into the British context as a result of the massive over-
capacity of American industry after the war.  So, everything 
from washing machines to new cars, and what they mean.  
You can go at it in all kinds of different ways.  You can say, 
okay, If you have this particular historical formation, what 
does that mean in terms of economics?  What was the 
particular face of a country like Britain with a depleted 
economy after the Second World War?  What did America 
do to it?  Or you could go at it from the other end and say, 
Here¹s this object, like a washing machine or a television, so 
what and how does this signify?  Part of the effort is to get 
people to think about totalities and interconnections, but 
also actually going and looking into the library.  An old kind 
of pedagogical dream, to get them to look around there, at 
things which are readily available—newspapers, magazines, 
books of the period, as well as the objects . . .  

JW:  So it¹s a kind of deep historical immersion?

PS:  I hope so.  It¹s hard to talk about courses as such, I 
mean just off the cuff.  But one of the reasons I like that 
particular course is because the whole idea of ³Englishness² 
was put to the test in the public discourse at the time, under 
the influence of what people called the Americanization of 
Britain at the time.  So in certain conventional and 
traditional ways Englishness is juxtaposed with the 
Americanization of the culture.  But it was clear to everyone 
that Americanization was embodied in all kinds of different 
commodities, objects, and cultural practices. It¹s not just a 
question of American movies, which is an obvious 
importation.  It¹s also things like what people wear, what 
kind of cars they drive, and so on. So it¹s a particularly good 
moment to use to show how national identity is constructed 
through material practices, commodities, and culture. 

JW:  One other question about teaching.  One thing that I 
noticed in that particular essay is that the final projects 
were much different from the final projects that most of us 
usually give.  When I get back tomorrow, I have to grade a 
set of 18 papers from a course on modernism. What kind of 
things might you elicit?  

PS:  Students can make certain kinds of logs and journals 
that are analytical and descriptive, that might include 
pictures from magazines, articles from newspapers and stuff 
like that, which they can use to produce a description of the 
cultural milieu—as long as there¹s some kind of analysis of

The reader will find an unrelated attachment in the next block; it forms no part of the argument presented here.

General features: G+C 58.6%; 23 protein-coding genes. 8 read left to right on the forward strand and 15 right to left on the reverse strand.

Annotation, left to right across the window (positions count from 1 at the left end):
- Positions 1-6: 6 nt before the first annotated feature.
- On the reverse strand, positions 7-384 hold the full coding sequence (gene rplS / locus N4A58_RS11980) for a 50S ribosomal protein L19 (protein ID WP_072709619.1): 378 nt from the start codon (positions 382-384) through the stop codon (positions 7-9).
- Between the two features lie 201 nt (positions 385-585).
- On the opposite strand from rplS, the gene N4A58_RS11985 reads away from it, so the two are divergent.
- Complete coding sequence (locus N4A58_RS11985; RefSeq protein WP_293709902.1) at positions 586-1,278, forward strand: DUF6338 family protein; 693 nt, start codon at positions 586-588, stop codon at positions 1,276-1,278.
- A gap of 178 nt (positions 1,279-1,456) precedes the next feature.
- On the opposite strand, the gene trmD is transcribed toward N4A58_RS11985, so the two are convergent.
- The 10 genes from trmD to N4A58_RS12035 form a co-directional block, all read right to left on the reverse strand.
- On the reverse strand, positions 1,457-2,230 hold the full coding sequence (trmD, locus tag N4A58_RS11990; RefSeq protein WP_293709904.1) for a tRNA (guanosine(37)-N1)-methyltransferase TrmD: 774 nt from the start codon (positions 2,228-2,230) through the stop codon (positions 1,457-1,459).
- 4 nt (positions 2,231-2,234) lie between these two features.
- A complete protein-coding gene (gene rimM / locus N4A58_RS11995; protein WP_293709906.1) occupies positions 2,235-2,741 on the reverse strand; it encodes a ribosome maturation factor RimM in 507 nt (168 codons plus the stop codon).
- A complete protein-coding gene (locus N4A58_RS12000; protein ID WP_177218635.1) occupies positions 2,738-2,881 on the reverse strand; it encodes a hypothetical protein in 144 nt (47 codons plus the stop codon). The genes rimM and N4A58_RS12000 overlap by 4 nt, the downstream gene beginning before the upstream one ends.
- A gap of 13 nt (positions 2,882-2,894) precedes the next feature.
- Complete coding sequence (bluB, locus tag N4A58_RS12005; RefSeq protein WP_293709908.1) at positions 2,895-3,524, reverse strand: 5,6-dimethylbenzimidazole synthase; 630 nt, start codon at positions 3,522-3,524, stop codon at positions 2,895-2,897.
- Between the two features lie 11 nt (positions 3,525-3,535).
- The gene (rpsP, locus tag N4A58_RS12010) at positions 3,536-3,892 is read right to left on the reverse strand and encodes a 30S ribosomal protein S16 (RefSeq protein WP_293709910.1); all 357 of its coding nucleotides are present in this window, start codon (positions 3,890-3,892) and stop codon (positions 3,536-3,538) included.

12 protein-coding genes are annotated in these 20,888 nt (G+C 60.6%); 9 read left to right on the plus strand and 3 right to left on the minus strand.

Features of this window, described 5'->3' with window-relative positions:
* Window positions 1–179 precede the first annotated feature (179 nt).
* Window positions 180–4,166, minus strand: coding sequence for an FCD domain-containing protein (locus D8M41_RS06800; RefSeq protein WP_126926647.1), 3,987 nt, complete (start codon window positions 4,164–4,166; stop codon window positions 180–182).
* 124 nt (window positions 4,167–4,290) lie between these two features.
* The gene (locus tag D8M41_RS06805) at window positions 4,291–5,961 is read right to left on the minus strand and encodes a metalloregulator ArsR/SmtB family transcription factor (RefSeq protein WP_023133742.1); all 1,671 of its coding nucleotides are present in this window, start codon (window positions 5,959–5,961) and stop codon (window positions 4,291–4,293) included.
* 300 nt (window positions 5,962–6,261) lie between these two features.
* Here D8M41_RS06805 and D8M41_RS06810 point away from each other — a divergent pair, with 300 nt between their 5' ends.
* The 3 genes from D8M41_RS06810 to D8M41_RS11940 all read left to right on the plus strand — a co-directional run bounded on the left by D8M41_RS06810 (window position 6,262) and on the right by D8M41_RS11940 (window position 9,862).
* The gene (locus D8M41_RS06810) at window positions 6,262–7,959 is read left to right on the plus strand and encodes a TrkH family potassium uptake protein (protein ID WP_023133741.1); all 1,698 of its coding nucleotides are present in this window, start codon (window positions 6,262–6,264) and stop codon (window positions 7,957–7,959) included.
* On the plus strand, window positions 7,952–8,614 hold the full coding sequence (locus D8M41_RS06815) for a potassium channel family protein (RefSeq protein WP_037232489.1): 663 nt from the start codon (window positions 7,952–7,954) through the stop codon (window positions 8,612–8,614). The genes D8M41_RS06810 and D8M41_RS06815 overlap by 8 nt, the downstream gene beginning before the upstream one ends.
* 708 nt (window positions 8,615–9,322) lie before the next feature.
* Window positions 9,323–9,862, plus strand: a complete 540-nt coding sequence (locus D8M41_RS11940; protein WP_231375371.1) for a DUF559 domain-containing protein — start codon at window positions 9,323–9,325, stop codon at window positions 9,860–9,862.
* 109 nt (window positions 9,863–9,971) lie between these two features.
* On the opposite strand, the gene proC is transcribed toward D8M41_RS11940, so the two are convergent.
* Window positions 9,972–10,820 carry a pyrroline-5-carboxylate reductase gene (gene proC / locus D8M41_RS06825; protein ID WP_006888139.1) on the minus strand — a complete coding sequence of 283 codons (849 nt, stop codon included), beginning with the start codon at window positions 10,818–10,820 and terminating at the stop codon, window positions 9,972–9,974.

those things beyond the description of them. I often let 
people make their own videos, or they¹ll do various kinds 
of—what shall we call them—analytical artworks.  For 
instance, recently a student from the art studios got a 
collage of images from different kinds of magazines with a 
commentary, a verbal commentary, but framed in such a 
way that it looks sort of like a Barbara Kruger.  That kind of 
thing can happen.  I¹m not worried about how people 
display their learning, I¹m just concerned that it be there.  
I¹m almost indifferent to the form in which it comes. 

JW:  The last topic I want to talk about is your own 
intellectual formation.  It seems to me that part of the point 
of being an oppositional intellectual is trying to figure out 
how you were formed as a subject in the first place. 

PS:  Well, there are two main things that I would think of as 
provisional origins of where I am.  One is having a particular 
kind of quite highly disciplined, British post-war education, 
I¹d say fairly traditional and quite rigorous, and certainly 
very wide ranging . . . 

JW:  Where was this?

PS:  A grammar school in a town called Winchester. The kind 
of education that was available then is probably not 
available any longer in many kinds of schools—mostly 
because of the assault on the public education system that 
Mrs Thatcher carried out in her anti-statist zeal. But I 
happened to be there at the right moment.  And that rigor 
was carried through as an undergraduate at Cambridge and 
a Ph.D. student at Kent.  I finished my dissertation in the 
first years of the Thatcher era, and I do think in that sense, 
I am a representative of a peculiar generation, or a 
generation which won¹t get repeated.

JW:  An English diaspora?

PS:  No, I didn¹t mean that, even though there probably has 
been that sort of ³diaspora² (though my impression is that 
it¹s people slightly older than me who make up the biggest 
part of it). No, I just meant that the whole structure of 
education in Britain changed radically with Margaret 
Thatcher, and I think it¹s no longer available in the form 
that I got it.  That was the first component.  The second 
thing I ³got² was politics.

JW:  At Cambridge or as a teenager?

PS:  As a teenager.

JW:  Was your first interest in literature?

PS:  At first.  Politics was something separate, in a way, 
through school.  I was a member of a particular political 
organization for some years when I was a teenager, and the 
mixture of that and a certain traditional English education 
was important.  I¹m floundering because I don¹t know how